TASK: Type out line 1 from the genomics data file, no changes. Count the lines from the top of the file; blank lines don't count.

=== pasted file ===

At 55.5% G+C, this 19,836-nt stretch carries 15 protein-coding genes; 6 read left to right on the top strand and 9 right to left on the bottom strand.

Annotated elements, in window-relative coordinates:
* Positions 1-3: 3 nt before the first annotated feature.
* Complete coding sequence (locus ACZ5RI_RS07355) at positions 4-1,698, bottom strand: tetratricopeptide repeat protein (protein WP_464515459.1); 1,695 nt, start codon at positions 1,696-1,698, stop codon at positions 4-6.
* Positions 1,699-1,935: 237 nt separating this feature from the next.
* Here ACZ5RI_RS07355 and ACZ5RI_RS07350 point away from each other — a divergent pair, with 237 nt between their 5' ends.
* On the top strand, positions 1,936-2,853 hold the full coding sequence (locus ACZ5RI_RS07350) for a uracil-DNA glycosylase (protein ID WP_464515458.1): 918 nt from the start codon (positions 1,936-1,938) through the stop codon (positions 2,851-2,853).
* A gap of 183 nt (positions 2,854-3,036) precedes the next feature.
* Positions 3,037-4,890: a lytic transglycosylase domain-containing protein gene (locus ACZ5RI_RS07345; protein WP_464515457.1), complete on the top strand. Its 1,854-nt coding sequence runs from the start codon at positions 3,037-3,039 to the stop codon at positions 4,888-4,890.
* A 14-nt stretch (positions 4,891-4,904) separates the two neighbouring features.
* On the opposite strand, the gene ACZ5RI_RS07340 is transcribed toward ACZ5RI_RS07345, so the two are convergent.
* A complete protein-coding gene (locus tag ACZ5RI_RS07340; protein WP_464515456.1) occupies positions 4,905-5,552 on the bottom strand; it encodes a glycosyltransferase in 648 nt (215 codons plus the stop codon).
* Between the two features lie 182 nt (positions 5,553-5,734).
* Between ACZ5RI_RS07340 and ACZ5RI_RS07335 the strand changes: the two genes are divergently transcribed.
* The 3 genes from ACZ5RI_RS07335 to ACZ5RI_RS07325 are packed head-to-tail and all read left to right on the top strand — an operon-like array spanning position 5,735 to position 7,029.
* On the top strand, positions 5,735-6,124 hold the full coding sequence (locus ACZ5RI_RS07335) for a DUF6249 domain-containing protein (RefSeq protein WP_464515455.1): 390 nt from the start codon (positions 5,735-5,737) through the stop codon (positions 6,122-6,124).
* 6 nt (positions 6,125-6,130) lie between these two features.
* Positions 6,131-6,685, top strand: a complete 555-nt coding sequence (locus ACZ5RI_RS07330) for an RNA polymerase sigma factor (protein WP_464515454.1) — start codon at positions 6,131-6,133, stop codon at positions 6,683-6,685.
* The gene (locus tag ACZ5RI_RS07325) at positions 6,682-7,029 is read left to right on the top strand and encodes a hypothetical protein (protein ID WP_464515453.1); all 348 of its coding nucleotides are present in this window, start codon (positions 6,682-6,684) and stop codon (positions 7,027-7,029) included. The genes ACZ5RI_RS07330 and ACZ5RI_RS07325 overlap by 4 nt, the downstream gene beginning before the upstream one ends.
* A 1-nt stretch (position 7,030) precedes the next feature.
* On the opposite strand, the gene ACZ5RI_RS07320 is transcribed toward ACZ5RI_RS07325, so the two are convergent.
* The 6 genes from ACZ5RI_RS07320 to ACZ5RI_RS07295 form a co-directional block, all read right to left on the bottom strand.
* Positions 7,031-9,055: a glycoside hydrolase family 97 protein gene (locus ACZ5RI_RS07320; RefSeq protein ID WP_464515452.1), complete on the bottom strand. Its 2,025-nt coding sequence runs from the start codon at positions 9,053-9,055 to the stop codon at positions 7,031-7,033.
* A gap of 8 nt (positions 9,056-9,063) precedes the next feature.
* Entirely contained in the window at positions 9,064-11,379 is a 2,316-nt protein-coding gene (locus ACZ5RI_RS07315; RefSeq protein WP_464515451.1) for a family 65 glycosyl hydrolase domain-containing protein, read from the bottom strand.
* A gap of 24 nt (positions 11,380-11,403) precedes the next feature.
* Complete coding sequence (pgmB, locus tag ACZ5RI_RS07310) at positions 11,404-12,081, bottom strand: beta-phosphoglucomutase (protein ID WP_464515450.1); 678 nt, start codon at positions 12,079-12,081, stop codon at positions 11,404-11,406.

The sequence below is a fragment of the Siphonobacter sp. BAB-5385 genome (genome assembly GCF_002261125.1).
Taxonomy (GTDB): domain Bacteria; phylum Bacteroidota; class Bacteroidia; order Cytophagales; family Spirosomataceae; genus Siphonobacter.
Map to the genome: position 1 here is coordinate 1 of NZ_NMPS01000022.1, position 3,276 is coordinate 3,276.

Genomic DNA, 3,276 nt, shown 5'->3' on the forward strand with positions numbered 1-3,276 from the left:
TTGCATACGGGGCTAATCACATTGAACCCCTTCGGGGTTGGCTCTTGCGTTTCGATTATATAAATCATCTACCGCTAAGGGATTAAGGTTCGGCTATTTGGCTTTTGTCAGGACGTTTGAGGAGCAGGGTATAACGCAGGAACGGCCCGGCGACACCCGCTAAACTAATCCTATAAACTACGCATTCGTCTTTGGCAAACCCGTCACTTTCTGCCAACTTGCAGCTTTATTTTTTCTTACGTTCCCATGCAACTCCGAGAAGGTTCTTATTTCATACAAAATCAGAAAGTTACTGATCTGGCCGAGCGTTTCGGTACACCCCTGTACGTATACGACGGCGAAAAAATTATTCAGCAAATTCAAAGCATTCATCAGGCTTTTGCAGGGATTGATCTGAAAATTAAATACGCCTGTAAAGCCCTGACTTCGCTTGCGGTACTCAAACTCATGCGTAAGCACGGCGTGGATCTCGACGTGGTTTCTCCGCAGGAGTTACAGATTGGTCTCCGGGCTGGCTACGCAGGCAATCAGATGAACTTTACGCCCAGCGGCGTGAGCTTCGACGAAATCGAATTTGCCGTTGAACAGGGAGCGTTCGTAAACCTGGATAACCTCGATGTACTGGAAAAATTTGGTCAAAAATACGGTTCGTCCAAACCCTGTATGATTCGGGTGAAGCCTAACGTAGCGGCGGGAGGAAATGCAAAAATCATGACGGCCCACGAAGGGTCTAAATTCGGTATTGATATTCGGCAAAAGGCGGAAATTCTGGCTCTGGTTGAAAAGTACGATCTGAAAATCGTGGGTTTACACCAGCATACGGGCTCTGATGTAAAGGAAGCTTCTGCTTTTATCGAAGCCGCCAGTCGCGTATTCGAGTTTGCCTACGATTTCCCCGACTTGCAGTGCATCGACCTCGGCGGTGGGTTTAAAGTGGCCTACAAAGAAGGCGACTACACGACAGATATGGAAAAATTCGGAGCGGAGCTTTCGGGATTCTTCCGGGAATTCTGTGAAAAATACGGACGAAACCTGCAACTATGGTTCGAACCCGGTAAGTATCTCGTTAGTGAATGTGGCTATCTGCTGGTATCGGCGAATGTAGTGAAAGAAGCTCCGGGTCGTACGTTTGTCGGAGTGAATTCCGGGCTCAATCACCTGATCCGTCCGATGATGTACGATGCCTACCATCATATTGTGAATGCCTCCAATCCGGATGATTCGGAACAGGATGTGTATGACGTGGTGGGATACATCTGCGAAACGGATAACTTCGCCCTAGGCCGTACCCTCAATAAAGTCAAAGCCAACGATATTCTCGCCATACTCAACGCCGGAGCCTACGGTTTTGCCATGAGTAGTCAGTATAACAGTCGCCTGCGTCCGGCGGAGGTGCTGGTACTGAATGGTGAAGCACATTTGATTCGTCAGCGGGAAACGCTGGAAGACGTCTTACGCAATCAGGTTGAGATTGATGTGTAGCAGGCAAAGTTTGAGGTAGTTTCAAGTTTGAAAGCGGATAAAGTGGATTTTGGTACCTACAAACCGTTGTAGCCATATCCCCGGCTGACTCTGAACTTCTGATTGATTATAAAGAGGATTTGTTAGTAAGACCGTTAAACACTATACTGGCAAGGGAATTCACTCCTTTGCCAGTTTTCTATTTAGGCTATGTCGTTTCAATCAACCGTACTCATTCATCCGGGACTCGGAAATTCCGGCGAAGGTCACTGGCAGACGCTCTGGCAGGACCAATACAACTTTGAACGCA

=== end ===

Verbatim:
At 55.5% G+C, this 19,836-nt stretch carries 15 protein-coding genes; 6 read left to right on the top strand and 9 right to left on the bottom strand.